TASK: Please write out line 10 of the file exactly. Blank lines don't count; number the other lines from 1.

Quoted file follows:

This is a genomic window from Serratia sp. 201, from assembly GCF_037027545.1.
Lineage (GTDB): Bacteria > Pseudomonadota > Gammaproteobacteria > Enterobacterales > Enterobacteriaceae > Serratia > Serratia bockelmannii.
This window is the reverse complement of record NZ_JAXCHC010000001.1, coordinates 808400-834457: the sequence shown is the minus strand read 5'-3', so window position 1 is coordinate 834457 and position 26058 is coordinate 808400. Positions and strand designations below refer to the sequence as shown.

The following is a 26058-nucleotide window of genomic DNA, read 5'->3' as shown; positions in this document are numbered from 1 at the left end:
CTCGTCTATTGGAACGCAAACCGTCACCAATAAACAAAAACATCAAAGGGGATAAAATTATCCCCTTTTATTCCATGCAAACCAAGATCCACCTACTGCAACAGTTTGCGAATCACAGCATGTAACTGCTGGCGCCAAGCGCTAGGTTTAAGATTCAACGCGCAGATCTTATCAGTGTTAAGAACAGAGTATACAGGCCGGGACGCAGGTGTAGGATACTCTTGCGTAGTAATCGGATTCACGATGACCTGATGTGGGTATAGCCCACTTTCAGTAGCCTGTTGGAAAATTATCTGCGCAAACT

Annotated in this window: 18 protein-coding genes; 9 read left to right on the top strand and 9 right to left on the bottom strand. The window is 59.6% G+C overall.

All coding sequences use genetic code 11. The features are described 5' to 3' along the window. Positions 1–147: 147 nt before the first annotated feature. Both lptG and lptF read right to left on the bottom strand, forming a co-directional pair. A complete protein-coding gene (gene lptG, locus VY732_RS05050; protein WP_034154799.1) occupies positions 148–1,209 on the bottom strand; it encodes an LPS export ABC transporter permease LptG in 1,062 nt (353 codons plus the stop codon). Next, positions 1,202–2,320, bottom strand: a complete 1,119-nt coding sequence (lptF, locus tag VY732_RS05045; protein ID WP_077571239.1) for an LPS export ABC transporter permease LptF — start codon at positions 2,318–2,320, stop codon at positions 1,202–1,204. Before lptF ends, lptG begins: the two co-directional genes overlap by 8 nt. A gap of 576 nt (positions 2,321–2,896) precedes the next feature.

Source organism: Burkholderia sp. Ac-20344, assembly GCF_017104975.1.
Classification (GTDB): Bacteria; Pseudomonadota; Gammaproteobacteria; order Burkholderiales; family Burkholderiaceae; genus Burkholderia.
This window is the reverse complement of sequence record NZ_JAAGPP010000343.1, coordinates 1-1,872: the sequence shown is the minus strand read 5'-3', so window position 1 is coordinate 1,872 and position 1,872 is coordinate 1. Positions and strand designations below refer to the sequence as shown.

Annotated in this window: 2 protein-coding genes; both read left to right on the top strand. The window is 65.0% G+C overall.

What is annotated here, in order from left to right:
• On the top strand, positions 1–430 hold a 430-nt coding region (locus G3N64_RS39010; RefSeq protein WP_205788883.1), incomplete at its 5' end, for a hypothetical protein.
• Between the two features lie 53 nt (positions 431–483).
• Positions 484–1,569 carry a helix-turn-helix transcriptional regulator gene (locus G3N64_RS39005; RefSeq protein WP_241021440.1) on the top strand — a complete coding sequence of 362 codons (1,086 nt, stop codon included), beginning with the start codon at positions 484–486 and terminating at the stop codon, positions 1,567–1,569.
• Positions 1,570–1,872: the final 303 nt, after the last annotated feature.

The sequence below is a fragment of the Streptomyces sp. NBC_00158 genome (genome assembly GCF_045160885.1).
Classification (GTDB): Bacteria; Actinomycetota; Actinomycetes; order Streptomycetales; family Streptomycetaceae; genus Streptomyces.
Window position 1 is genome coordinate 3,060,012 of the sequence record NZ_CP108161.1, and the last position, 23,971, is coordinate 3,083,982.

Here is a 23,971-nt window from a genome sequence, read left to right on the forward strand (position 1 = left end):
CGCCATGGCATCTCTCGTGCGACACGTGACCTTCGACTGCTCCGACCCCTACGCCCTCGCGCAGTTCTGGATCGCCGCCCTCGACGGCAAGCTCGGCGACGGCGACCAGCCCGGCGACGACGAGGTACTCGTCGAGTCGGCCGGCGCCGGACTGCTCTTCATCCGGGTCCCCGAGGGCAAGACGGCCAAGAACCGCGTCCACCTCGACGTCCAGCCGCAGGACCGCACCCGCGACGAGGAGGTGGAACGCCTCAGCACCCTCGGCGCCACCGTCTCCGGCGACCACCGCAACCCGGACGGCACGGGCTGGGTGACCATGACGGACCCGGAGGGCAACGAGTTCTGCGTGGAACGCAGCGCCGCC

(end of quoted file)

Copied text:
This window is the reverse complement of sequence record NZ_JAAGPP010000343.1, coordinates 1-1,872: the sequence shown is the minus strand read 5'-3', so window position 1 is coordinate 1,872 and position 1,872 is coordinate 1. Positions and strand designations below refer to the sequence as shown.